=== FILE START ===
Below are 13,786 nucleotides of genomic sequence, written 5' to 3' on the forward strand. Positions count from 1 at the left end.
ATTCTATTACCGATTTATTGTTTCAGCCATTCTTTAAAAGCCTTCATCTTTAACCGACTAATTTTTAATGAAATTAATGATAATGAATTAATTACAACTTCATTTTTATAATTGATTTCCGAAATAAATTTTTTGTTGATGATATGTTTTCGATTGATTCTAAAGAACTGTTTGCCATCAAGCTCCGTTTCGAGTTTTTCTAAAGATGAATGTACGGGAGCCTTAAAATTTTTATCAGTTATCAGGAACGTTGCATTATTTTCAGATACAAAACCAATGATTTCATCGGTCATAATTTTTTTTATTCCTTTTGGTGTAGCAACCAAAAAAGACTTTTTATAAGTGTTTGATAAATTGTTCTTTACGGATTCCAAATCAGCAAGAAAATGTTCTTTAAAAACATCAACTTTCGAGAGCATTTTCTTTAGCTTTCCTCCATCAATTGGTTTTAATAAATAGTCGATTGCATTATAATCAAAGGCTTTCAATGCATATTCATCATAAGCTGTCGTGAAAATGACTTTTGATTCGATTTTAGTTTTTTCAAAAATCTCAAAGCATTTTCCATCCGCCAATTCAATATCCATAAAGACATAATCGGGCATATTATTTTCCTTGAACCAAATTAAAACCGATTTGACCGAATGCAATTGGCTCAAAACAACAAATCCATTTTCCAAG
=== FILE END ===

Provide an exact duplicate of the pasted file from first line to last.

Below are 13,786 nucleotides of genomic sequence, written 5' to 3' on the forward strand. Positions count from 1 at the left end.
ATTCTATTACCGATTTATTGTTTCAGCCATTCTTTAAAAGCCTTCATCTTTAACCGACTAATTTTTAATGAAATTAATGATAATGAATTAATTACAACTTCATTTTTATAATTGATTTCCGAAATAAATTTTTTGTTGATGATATGTTTTCGATTGATTCTAAAGAACTGTTTGCCATCAAGCTCCGTTTCGAGTTTTTCTAAAGATGAATGTACGGGAGCCTTAAAATTTTTATCAGTTATCAGGAACGTTGCATTATTTTCAGATACAAAACCAATGATTTCATCGGTCATAATTTTTTTTATTCCTTTTGGTGTAGCAACCAAAAAAGACTTTTTATAAGTGTTTGATAAATTGTTCTTTACGGATTCCAAATCAGCAAGAAAATGTTCTTTAAAAACATCAACTTTCGAGAGCATTTTCTTTAGCTTTCCTCCATCAATTGGTTTTAATAAATAGTCGATTGCATTATAATCAAAGGCTTTCAATGCATATTCATCATAAGCTGTCGTGAAAATGACTTTTGATTCGATTTTAGTTTTTTCAAAAATCTCAAAGCATTTTCCATCCGCCAATTCAATATCCATAAAGACATAATCGGGCATATTATTTTCCTTGAACCAAATTAAAACCGATTTGACCGAATGCAATTGGCTCAAAACAACAAATCCATTTTCCAAG